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The Straits Times
28 March 2017
Singapore's only panda family might soon welcome a new member, if Kai Kai and Jia Jia, the two pandas housed at the River Safari's Giant Panda Forest, successfully mate.
This will be the giant pandas' third attempt at natural mating. Their previous attempts in 2015 and 2016 proved fruitless, while attempts at artificial insemination also failed.
But the pandas are not the only ones working hard this mating season, which typically occurs from March to May.
Keepers at the River Safari have also finetuned their techniques to stimulate the pandas' mating instincts, said the Wildlife Reserves of Singapore (WRS).
These methods include moving the pandas - which were housed separately - into each others exhibits last November, to stimulate hormonal changes when the pandas smell the scent of the opposite gender. Previously, the move was done two months later, in January to prepare the pandas for mating.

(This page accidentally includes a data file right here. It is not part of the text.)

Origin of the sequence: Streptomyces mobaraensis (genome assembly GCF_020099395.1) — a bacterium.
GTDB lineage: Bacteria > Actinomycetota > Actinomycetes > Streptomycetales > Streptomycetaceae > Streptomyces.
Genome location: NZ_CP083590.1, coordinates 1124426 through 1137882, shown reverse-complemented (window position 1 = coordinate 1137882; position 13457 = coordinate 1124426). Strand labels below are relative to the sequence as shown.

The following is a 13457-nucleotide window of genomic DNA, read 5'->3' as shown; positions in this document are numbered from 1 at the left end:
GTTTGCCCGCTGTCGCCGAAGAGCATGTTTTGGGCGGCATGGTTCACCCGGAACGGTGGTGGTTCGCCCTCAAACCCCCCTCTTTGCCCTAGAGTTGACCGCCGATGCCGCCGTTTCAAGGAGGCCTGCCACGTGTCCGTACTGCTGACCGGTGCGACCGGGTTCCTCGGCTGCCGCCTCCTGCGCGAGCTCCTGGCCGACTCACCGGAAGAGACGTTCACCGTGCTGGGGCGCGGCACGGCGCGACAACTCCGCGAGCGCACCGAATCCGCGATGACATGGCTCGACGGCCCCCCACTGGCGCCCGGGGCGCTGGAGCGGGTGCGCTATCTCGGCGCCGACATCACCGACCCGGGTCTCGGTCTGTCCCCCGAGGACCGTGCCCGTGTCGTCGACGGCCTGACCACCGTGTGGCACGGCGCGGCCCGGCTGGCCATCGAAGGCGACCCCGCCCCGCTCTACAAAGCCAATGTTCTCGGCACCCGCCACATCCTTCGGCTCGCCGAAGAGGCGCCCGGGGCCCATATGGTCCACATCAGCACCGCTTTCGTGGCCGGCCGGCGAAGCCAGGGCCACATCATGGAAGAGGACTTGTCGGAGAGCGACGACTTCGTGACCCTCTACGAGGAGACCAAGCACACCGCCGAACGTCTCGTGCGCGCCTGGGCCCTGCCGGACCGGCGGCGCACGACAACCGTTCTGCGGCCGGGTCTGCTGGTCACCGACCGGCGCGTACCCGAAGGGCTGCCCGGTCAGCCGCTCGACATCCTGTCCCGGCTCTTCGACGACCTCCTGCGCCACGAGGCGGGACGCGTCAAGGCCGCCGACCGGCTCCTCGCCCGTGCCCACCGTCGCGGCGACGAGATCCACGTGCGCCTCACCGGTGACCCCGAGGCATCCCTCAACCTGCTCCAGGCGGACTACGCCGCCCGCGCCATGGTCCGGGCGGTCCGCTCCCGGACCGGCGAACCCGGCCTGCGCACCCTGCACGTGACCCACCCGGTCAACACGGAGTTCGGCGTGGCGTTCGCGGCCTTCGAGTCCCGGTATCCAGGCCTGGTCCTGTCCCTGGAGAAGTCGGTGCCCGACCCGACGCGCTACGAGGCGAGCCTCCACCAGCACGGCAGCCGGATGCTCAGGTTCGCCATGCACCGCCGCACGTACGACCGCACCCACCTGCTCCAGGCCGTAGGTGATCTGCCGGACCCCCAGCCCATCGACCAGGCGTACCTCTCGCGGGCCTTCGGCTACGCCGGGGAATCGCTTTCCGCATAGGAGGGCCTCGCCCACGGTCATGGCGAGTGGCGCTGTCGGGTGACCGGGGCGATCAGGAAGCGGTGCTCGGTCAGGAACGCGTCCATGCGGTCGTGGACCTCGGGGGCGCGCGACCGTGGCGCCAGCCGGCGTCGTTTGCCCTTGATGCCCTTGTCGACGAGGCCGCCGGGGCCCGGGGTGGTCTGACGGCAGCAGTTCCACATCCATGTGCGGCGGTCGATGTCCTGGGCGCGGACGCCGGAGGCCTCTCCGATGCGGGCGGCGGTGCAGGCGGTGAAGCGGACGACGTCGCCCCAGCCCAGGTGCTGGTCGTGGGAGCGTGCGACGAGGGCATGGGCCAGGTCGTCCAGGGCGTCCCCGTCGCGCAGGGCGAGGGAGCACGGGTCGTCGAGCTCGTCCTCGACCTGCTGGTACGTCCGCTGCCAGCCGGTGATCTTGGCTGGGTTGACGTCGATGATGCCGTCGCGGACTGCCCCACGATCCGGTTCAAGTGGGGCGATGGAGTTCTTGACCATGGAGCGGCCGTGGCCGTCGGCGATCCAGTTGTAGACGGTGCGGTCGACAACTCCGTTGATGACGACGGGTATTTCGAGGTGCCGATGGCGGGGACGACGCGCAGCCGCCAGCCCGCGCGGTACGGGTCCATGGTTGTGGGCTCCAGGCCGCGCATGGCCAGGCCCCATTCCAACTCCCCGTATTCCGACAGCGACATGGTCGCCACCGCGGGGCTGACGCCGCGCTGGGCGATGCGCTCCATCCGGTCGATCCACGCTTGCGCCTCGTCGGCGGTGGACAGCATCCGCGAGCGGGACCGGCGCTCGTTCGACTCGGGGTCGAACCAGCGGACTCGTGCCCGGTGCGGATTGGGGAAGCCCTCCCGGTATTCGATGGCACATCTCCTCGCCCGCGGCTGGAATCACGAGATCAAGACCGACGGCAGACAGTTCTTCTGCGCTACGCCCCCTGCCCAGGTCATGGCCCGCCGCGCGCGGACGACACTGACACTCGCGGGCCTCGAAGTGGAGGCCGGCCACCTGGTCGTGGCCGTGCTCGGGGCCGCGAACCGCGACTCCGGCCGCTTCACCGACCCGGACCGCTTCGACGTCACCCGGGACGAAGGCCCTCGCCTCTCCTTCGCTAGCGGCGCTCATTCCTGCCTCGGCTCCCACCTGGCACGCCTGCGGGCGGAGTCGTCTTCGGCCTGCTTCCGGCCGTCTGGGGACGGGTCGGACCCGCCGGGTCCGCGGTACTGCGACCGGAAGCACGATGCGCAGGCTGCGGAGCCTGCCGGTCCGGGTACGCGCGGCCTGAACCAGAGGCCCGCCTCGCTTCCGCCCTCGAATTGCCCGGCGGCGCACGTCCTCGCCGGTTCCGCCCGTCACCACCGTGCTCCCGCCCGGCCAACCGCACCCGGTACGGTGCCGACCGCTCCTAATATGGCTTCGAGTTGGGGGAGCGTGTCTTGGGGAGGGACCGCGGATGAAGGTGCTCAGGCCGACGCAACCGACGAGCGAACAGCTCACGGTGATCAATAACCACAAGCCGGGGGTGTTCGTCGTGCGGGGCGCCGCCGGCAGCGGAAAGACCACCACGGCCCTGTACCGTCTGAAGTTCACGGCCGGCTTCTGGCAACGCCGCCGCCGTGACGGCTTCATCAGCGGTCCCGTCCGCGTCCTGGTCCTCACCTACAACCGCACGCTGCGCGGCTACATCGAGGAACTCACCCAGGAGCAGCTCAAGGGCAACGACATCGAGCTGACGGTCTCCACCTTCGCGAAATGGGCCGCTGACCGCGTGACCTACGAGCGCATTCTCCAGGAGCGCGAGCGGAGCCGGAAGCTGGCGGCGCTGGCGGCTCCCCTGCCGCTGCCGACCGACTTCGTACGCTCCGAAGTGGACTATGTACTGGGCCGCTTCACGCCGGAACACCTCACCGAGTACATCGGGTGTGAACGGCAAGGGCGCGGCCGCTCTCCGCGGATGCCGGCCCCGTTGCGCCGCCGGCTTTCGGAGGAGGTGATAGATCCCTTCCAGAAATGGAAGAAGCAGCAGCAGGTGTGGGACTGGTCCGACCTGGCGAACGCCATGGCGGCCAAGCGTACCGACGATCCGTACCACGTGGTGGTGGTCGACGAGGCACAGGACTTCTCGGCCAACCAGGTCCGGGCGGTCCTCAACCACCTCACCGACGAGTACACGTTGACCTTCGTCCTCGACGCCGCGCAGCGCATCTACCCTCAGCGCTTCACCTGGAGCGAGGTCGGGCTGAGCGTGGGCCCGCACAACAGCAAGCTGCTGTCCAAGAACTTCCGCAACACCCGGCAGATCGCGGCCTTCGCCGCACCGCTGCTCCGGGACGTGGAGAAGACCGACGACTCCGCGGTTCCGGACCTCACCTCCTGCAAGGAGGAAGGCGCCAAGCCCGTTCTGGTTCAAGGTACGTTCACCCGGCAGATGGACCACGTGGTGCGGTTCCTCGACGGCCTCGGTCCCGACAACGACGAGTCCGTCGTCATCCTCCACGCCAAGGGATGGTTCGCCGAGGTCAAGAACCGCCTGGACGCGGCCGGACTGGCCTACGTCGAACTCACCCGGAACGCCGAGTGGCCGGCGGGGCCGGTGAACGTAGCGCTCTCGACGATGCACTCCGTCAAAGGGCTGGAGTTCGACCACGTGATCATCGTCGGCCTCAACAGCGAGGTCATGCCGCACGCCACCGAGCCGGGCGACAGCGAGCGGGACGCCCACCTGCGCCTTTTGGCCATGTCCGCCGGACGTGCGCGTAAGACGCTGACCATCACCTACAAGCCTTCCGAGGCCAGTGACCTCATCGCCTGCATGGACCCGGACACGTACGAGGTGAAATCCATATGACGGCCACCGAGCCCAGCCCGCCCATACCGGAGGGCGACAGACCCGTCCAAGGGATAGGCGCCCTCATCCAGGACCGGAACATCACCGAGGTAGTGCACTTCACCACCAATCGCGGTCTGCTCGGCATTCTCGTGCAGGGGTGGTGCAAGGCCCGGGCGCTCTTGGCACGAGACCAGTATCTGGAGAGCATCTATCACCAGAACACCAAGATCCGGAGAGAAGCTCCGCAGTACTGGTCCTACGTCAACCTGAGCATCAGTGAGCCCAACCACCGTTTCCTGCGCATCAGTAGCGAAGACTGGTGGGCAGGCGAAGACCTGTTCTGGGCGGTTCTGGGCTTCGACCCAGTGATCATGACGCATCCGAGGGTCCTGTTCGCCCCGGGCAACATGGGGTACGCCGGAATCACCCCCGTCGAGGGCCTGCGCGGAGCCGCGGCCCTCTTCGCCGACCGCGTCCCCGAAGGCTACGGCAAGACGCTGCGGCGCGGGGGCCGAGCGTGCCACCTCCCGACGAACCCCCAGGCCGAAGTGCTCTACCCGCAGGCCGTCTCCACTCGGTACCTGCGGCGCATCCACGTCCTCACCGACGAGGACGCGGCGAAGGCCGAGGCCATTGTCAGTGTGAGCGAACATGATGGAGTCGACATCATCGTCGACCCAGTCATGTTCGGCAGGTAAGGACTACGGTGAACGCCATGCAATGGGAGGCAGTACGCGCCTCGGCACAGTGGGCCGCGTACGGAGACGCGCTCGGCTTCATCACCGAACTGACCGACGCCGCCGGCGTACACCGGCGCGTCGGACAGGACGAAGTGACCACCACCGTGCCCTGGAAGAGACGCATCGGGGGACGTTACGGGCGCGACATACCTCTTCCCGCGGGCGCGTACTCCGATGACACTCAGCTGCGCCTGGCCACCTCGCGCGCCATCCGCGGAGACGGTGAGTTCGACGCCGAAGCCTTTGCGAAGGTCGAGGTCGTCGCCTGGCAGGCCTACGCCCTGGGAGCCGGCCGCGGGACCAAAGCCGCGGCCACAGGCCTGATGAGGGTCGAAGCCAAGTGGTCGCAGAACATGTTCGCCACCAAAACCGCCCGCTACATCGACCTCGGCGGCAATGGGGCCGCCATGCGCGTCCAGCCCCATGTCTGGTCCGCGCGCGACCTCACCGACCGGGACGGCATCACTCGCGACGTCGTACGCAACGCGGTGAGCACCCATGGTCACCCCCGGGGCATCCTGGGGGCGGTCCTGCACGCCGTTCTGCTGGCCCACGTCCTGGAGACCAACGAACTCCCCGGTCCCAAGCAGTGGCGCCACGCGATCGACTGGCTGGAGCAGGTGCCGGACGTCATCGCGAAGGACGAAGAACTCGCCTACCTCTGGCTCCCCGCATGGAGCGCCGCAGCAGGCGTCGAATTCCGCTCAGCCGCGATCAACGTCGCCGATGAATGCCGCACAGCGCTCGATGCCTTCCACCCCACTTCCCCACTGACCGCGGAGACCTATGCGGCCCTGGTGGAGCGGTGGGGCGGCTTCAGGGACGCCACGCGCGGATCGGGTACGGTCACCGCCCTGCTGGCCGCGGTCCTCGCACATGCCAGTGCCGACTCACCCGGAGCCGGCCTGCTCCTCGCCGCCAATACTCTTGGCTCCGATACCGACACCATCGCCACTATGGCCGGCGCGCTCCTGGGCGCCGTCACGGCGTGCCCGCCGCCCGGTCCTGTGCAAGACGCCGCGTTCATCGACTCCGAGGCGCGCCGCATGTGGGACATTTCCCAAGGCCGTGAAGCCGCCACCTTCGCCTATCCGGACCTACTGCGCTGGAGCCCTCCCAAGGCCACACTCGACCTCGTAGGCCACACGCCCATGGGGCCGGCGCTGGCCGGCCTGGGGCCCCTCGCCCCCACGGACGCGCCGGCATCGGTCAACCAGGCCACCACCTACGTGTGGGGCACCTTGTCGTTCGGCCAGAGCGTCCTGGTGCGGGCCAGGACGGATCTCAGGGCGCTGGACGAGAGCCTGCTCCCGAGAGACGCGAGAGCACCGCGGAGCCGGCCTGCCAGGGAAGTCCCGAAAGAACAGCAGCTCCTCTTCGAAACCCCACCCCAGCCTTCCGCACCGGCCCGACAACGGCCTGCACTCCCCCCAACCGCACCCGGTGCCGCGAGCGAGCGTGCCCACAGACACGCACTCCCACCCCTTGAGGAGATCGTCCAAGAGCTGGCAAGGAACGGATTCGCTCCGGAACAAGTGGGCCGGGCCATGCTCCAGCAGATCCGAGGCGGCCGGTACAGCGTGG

The temperature and daylight hours at the 1,500 sq m park - specially designed to resemble the natural habitat of the pandas in Sichuan, China - have also been adjusted to replicate the seasonal transition from winter to spring in their homeland and trigger the breeding cycle of the pair.
During an annual check-up - which included collecting urine samples, dental and eye checks, as well as x-rays of female Jia Jia's abdomen - veterinarians also gave both pandas a clean bill of health.
While the pandas will be courting in full view of visitors to the park, the actual deed will be done behind closed doors.
Once Jia Jia's oestrogen level drops, the giant pandas will be taken out of their respective exhibits for three days to allow natural mating in the dens, said WRS.
However, should this attempt prove unsuccessful, veterinarians have again collected Kai Kai's semen via electro-ejaculation for artificial insemination to increase the chances of breeding the pandas.